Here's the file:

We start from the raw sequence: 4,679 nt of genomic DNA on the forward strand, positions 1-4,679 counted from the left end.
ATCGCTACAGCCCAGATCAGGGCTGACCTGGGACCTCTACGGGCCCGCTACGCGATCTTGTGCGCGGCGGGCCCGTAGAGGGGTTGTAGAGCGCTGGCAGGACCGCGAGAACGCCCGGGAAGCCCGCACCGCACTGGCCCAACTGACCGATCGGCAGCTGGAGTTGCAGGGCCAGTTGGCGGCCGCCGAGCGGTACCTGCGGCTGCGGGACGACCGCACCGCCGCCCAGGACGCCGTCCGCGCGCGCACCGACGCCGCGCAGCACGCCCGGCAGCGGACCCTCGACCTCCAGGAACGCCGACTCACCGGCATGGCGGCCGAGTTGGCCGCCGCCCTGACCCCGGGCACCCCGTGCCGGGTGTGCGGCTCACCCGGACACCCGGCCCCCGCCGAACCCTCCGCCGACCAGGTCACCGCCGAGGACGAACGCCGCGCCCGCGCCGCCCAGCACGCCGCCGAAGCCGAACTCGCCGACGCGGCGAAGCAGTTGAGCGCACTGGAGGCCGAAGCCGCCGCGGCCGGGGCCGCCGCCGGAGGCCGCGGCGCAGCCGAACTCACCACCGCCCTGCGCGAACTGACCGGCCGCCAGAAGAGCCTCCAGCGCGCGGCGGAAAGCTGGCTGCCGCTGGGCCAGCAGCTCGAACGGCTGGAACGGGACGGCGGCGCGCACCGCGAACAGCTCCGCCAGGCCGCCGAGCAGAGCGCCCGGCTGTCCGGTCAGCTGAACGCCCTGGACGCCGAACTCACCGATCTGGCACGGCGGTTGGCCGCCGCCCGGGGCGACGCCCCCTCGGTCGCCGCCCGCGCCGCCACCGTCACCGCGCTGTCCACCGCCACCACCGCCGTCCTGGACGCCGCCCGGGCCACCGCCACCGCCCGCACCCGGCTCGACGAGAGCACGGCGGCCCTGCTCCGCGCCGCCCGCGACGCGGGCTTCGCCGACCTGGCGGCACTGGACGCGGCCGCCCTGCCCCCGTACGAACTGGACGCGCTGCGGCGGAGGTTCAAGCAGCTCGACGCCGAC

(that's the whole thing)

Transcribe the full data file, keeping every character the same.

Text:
We start from the raw sequence: 4,679 nt of genomic DNA on the forward strand, positions 1-4,679 counted from the left end.
ATCGCTACAGCCCAGATCAGGGCTGACCTGGGACCTCTACGGGCCCGCTACGCGATCTTGTGCGCGGCGGGCCCGTAGAGGGGTTGTAGAGCGCTGGCAGGACCGCGAGAACGCCCGGGAAGCCCGCACCGCACTGGCCCAACTGACCGATCGGCAGCTGGAGTTGCAGGGCCAGTTGGCGGCCGCCGAGCGGTACCTGCGGCTGCGGGACGACCGCACCGCCGCCCAGGACGCCGTCCGCGCGCGCACCGACGCCGCGCAGCACGCCCGGCAGCGGACCCTCGACCTCCAGGAACGCCGACTCACCGGCATGGCGGCCGAGTTGGCCGCCGCCCTGACCCCGGGCACCCCGTGCCGGGTGTGCGGCTCACCCGGACACCCGGCCCCCGCCGAACCCTCCGCCGACCAGGTCACCGCCGAGGACGAACGCCGCGCCCGCGCCGCCCAGCACGCCGCCGAAGCCGAACTCGCCGACGCGGCGAAGCAGTTGAGCGCACTGGAGGCCGAAGCCGCCGCGGCCGGGGCCGCCGCCGGAGGCCGCGGCGCAGCCGAACTCACCACCGCCCTGCGCGAACTGACCGGCCGCCAGAAGAGCCTCCAGCGCGCGGCGGAAAGCTGGCTGCCGCTGGGCCAGCAGCTCGAACGGCTGGAACGGGACGGCGGCGCGCACCGCGAACAGCTCCGCCAGGCCGCCGAGCAGAGCGCCCGGCTGTCCGGTCAGCTGAACGCCCTGGACGCCGAACTCACCGATCTGGCACGGCGGTTGGCCGCCGCCCGGGGCGACGCCCCCTCGGTCGCCGCCCGCGCCGCCACCGTCACCGCGCTGTCCACCGCCACCACCGCCGTCCTGGACGCCGCCCGGGCCACCGCCACCGCCCGCACCCGGCTCGACGAGAGCACGGCGGCCCTGCTCCGCGCCGCCCGCGACGCGGGCTTCGCCGACCTGGCGGCACTGGACGCGGCCGCCCTGCCCCCGTACGAACTGGACGCGCTGCGGCGGAGGTTCAAGCAGCTCGACGCCGAC